One of the most confusing and confounding questions that you can ask in the 21st century is how do I choose a new computer? If you have never bought a computer, or it has been a long time since you have bought one, you are going to have to start from scratch. My first experience was one of excitement and complete blindness. I went to the computer swap meet with a known budget of $1,500 and picked something that sounded great - after all, computers are all the same aren’t they? Later I realised that I didn’t get any value for money and had to buy a lot of extras in the coming months, some of which were not readily available for at least another 12 months.

PICTURE: Maria Luisa Menasche (www.sxc.hu)

I have since bought a few computers and have come up with a few steps that should result in you getting a decent computer that will last a few years.

Step One: Work out what you need it for. If all you want to do with the computer is connect it to the internet and run office applications like word processors and spreadsheets, you can get away with buying a very simple computer for a very low price. If you want a family computer so the kids can play games and want to play DVD’s, you are going to need a computer with grunt - gaming machines require a lot of processing power so you will need a video card and fairly new processor.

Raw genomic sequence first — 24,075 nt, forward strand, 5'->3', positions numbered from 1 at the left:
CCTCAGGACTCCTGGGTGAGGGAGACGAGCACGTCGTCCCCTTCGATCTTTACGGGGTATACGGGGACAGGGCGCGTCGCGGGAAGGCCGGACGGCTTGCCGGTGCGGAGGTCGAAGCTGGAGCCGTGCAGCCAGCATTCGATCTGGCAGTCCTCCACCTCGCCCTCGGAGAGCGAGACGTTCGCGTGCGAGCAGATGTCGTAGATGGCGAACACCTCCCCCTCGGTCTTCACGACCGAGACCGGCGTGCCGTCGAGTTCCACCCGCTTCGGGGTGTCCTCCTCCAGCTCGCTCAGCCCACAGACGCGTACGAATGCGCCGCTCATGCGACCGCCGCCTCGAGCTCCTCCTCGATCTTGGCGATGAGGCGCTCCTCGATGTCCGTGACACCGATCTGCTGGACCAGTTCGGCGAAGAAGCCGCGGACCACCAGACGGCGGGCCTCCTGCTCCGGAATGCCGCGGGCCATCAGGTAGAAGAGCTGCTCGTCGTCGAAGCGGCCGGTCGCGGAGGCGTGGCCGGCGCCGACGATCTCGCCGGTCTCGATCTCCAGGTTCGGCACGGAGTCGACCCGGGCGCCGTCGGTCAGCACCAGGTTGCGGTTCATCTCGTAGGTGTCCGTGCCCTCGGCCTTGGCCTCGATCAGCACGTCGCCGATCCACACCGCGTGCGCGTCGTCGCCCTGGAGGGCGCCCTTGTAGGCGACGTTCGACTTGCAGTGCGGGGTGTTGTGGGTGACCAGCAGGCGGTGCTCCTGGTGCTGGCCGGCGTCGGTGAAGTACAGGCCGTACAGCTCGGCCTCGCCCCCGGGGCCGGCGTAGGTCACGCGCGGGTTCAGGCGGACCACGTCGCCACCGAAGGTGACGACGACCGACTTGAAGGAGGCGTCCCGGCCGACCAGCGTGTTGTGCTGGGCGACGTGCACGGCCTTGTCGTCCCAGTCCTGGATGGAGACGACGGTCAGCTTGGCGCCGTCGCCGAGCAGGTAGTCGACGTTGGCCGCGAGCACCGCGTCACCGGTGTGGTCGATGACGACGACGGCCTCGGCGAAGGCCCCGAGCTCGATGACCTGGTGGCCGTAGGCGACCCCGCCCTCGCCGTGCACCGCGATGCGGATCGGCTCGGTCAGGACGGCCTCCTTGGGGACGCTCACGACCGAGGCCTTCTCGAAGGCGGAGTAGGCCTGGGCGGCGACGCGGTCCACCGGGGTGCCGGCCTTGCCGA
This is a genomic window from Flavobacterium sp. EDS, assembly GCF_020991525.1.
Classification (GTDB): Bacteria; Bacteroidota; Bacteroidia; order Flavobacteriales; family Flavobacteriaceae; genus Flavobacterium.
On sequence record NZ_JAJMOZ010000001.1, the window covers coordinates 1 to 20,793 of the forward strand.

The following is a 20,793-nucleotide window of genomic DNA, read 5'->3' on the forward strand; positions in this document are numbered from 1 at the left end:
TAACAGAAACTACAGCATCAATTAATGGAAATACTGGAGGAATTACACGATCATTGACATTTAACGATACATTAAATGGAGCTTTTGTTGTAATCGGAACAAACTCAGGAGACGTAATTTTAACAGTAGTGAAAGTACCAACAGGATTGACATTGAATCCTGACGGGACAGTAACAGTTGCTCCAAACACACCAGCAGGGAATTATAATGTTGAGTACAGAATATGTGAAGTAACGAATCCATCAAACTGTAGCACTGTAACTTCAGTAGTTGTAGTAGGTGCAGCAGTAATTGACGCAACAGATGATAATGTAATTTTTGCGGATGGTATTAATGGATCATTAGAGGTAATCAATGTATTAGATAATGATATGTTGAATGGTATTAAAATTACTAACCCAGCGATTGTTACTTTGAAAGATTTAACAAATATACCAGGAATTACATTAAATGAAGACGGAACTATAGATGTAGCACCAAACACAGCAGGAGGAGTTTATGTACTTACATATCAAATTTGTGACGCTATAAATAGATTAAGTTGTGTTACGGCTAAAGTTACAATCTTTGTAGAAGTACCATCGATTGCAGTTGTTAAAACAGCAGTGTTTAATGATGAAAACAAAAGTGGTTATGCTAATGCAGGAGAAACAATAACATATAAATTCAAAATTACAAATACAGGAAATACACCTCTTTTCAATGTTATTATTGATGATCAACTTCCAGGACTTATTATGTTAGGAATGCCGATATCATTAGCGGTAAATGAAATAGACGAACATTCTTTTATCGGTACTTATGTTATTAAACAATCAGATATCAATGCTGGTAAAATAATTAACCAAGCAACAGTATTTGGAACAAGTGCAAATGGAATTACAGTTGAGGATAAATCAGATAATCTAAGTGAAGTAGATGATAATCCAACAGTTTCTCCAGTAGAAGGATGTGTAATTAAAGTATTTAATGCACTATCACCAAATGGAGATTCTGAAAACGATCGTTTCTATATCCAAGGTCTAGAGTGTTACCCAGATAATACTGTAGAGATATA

Step Two: Take your time, do your homework. Buy a few computer magazines to get a grasp of what technologies are old, what the current trends are, and readers' feedback on what works and what doesn’t. Reading the articles will help you start to get a good idea of how the components work and benefits. Two magazines that I suggest are PC User and PC Authority.

Step Three: Design a system yourself. By this point you should know enough to figure out what you want and don’t want for your PC. Write down the components in a list - one way of doing this is to copy a computer package that a store has put together to make sure all the parts match, especially processor and motherboard. Do not buy new technlogy - it always comes down in price, sometimes gets abandoned and you might be stuck with a dud. Do not buy old technology - this will lead to incompatibility and you will have to upgrade a lot sooner than you should have to.

Step Four: Leave room to grow. If you only get what you need and put it in a case that only just fits, down the track you might need more space - for example, you decide to put in a TV card, which requires an extra (pci) expansion slot but if there is none remianing unused in your system, then you can not have the TV card. The same applies with ports, you might buy a video camera which requires a firewire port - if your PC does not have it, you have to do a work around which can be expensive or very tricky.

Step Five: Shop around. Buy a Computer Trader (classifieds for PCs) from your local swapmeet or newsagent and compare systems. Go through the ads with prices for each item and write them down. Add up the component prices to chose the lowest price. You might even find a package that resembles your system for a cheaper price than buying individual components.


What's been your experience of buying a computer? Leave your tips and feedback below...